Stable Diffusion: Generating Images From Words
For the past few months or so, I’ve been noticing a lot of news stories about DALL·E 2, an AI image generator that uses GANs to create images from prompts. It was private for quite a while, and there were some similar, less powerful projects that were open. I played around with them a bit but I was waiting for a general release. I ended up getting into the DALL·E 2 beta a few weeks ago and last week I saw news that there was a new release of another project called Stable Diffusion, so I installed it on my MacBook. The results really blew me away!
Getting it working
It wasn’t too bad getting the release of Stable Diffusion working on my Mac as I just went through some of the steps on this site I found. There were some gotchas, like needing to install Rust to compile something and maybe a few files to change around, but for the most part it worked pretty quickly. I could probably have written down the steps but I’m sure it will be a lot more simple when they add more specific support for Apple Silicon.
Right now it takes about 3 minutes to create an image with my M2 MacBook Air, which is kind of slow. I ended up using Google Collab which lets you use their GPUs for free. The next day though, I found I was rate limited. So I moved over to Kaggle which at least tells you what your GPU limits are, and they seem pretty reasonable (like 30 hours a week at least). The Kaggle notebook has been my main workflow so far because it’s quite fast (like 10 times faster than my Mac) and the short feedback loop really helps with coming up with prompts.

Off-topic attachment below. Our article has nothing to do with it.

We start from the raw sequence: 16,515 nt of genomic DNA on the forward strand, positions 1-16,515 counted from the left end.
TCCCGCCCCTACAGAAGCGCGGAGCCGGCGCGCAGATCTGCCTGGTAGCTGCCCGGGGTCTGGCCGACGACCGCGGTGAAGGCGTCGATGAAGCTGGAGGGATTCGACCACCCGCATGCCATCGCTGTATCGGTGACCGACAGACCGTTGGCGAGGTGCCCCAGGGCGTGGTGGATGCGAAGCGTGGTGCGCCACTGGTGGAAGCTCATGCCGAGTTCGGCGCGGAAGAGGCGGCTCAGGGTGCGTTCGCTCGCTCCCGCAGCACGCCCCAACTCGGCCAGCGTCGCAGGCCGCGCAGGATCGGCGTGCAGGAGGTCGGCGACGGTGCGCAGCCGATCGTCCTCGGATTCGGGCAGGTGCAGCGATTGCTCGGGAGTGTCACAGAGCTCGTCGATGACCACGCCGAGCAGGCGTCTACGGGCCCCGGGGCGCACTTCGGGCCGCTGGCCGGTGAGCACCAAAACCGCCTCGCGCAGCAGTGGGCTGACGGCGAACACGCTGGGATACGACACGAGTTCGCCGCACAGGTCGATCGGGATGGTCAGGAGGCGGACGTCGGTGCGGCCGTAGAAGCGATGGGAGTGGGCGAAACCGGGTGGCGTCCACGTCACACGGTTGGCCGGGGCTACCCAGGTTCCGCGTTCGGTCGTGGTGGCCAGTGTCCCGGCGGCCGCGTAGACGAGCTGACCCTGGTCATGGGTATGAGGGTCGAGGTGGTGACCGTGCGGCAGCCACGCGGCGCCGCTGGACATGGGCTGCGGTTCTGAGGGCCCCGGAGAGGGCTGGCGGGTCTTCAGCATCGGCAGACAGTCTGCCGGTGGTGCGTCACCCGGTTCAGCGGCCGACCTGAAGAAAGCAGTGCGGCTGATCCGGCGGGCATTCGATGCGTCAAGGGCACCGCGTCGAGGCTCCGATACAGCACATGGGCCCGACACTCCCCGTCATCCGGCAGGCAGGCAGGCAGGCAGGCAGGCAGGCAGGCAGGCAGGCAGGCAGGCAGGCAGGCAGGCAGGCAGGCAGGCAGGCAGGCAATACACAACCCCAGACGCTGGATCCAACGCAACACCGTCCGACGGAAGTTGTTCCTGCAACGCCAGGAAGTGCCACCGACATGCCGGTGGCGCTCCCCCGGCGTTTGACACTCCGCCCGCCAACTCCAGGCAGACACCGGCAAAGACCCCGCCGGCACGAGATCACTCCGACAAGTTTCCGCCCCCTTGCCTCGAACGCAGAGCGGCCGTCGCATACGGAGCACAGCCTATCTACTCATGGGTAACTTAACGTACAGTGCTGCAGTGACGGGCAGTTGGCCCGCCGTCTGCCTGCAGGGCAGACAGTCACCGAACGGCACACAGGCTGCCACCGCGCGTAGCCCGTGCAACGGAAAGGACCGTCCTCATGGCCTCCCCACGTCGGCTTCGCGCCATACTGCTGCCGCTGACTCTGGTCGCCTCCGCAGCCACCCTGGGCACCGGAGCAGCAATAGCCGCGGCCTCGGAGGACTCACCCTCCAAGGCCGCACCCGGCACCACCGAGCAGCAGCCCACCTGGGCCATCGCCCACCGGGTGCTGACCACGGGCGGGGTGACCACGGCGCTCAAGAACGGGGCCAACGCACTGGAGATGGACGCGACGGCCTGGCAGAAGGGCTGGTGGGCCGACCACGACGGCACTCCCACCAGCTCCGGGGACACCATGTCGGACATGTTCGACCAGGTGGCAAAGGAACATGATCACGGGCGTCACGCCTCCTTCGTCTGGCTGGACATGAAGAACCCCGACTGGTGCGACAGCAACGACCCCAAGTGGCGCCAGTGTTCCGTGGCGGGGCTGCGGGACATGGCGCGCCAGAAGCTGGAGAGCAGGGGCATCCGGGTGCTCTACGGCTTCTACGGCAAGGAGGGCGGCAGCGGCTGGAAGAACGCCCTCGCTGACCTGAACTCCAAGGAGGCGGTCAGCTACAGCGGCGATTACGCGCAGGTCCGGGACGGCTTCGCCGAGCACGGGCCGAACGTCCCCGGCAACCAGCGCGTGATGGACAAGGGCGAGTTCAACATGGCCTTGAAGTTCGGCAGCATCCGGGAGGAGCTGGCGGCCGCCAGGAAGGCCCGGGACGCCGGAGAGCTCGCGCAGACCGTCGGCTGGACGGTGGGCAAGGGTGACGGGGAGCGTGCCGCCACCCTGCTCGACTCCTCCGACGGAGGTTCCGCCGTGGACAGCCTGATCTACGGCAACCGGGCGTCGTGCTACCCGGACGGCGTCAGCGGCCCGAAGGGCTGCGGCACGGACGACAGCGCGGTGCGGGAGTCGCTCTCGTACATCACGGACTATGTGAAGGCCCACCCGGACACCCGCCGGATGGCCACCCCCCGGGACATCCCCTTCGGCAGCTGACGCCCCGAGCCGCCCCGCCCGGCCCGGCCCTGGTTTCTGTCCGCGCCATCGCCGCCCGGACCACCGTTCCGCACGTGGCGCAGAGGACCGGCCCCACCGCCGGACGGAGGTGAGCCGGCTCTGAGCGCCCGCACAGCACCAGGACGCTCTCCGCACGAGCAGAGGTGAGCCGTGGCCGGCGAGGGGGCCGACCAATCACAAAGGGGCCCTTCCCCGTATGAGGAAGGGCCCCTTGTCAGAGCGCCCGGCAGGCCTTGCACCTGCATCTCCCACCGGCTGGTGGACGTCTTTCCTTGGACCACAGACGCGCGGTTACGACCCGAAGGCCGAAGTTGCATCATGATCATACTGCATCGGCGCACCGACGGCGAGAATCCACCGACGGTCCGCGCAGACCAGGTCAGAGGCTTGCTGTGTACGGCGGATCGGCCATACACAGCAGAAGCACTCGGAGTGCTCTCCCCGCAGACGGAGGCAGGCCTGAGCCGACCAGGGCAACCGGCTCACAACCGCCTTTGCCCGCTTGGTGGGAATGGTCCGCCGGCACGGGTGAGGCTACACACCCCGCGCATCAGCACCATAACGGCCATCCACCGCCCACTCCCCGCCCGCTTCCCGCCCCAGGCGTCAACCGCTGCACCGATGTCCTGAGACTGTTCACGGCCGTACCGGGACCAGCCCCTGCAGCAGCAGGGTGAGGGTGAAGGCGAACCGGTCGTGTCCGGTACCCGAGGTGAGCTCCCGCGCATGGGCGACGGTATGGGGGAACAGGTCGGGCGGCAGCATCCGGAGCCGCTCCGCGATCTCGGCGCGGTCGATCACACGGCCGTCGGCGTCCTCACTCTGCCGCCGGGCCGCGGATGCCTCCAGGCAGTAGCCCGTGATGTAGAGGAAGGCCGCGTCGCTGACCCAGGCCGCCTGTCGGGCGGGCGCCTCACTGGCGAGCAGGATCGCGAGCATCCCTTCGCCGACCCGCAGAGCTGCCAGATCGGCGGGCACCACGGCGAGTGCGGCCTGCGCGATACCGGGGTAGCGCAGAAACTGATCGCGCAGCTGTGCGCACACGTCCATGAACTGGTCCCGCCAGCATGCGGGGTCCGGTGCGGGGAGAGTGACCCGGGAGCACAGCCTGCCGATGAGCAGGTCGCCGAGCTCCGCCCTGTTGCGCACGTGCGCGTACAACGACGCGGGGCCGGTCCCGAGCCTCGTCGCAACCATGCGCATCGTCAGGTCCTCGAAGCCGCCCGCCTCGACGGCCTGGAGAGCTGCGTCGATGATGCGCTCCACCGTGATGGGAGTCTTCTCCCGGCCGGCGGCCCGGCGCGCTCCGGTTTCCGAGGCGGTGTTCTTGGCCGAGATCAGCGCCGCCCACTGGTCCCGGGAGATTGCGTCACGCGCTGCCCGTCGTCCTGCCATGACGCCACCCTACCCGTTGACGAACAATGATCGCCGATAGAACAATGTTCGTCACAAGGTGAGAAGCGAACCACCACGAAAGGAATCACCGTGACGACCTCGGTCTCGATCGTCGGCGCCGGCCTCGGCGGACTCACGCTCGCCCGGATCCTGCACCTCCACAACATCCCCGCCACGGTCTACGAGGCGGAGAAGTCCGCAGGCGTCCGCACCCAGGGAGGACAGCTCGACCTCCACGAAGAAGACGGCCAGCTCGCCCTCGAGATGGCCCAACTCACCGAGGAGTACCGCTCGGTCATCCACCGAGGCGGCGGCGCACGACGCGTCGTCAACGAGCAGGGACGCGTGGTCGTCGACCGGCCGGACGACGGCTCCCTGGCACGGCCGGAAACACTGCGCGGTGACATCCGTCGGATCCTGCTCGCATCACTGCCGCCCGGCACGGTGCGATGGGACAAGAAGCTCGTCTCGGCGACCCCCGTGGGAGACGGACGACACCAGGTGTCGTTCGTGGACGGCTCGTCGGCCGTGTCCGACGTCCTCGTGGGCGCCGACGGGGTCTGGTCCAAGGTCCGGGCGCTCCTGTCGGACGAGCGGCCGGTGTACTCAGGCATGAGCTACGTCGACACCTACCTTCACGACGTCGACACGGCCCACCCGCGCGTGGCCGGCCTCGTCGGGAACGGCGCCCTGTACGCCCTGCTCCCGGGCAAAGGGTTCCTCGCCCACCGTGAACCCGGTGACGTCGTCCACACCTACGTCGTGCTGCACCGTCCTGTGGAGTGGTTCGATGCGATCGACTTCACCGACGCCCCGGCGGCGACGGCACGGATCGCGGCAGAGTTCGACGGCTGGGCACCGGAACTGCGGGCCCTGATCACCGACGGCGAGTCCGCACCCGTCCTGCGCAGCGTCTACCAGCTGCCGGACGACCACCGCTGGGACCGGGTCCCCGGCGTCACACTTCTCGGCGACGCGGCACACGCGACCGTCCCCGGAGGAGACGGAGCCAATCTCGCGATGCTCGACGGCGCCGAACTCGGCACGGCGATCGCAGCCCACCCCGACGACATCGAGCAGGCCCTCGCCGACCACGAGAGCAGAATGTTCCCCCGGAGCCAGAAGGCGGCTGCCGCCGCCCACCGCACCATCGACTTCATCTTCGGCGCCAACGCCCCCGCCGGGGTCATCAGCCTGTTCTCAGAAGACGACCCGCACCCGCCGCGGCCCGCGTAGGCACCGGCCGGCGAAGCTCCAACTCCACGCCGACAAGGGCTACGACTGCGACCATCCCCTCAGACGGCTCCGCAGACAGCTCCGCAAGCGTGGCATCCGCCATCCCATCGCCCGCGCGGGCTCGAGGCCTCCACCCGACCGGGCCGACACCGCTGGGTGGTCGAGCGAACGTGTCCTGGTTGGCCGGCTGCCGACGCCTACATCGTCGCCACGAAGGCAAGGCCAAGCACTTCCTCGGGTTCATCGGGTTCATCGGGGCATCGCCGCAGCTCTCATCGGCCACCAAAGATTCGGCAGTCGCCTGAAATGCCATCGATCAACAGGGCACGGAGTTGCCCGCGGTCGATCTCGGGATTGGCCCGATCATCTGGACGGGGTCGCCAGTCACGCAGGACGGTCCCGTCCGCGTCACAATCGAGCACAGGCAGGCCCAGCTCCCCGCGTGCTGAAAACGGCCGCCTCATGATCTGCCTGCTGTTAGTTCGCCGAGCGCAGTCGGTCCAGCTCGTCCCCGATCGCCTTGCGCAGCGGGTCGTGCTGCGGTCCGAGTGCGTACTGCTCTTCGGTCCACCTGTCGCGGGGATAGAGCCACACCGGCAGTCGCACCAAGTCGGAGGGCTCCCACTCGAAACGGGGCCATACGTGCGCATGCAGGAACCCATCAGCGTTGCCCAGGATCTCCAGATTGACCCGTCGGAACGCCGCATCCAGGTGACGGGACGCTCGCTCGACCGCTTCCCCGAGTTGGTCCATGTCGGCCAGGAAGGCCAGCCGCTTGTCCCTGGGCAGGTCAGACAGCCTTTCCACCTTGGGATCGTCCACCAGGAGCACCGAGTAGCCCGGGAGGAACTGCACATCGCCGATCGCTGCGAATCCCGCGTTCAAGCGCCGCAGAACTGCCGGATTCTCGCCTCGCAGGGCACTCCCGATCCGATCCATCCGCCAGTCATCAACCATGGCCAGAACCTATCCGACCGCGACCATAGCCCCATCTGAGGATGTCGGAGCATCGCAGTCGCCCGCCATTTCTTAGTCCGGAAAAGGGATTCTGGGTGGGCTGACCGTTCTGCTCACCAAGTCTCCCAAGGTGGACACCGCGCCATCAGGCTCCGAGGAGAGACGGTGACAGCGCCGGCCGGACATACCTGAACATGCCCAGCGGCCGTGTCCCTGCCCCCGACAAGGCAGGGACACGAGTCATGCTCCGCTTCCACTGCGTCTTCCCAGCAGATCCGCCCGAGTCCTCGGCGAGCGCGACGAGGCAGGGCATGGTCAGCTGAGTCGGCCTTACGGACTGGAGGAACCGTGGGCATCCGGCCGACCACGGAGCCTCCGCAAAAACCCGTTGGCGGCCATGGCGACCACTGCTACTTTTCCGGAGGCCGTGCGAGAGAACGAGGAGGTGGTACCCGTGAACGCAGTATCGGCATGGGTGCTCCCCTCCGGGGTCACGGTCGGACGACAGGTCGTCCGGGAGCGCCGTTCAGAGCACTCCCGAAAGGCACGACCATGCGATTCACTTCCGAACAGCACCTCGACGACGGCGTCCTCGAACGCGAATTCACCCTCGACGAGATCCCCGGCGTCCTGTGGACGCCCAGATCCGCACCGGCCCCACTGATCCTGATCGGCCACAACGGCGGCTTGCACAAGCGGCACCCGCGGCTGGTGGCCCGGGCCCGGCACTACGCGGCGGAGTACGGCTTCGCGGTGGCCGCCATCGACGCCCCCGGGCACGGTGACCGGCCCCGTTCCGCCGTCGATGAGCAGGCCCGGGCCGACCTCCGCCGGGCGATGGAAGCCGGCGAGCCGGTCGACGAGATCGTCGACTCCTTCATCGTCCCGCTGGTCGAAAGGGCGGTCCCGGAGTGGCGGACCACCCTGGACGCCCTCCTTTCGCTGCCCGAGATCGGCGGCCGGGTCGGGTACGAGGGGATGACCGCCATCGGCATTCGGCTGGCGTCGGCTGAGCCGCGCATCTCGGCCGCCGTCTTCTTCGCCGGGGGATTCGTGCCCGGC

So What is a prompt anyway? A prompt is what you type in to the image generator to describe what you want it to create for you. If you say you want a picture of a cat, it’ll likely come up with a pretty good cat. But if you want, you can also describe the cat in more detail to get a more specific image. You could add the breed, for example, or say it’s a robot cat, or make it sit on a park bench. There are so many possibilities of what kind of cat to show that the prompt ends up being incredibly important to get what you want.
There’s been a lot of research done on prompt engineering. Some of it feels like a shortcut, by asking for an image in the style of a famous artist. You can also just describe the medium of the image, like a water color or illustration. I’ve noticed people on Reddit adding words like “trending on artstation” which I guess is a way to suggest that the image is aesthetically pleasing to a majority of people. You can also say something was painted badly, which is kind of hilarious.
Part of the fun of playing around with these tools is that they’re so new that it’s possible to find words that can create certain images that no one else knows about. For me, it brings back the feeling of being on the early internet, when not everything was indexed by Google to the point where there were no hidden gems. Someone should bring back “Cool Site of the Day” but for prompts!
I’ve learned that there are a few different techniques to make images, and I’m learning quite a few more. The simplest one is text to image, which I just described. The way I understand it is that basically you start with some random noise, and then two AIs work to alter the noise to turn it into the image you want by iterating changes and measuring how closely the image matches your description. That’s probably really simplified and maybe wrong but whatever, I’m not an AI engineer.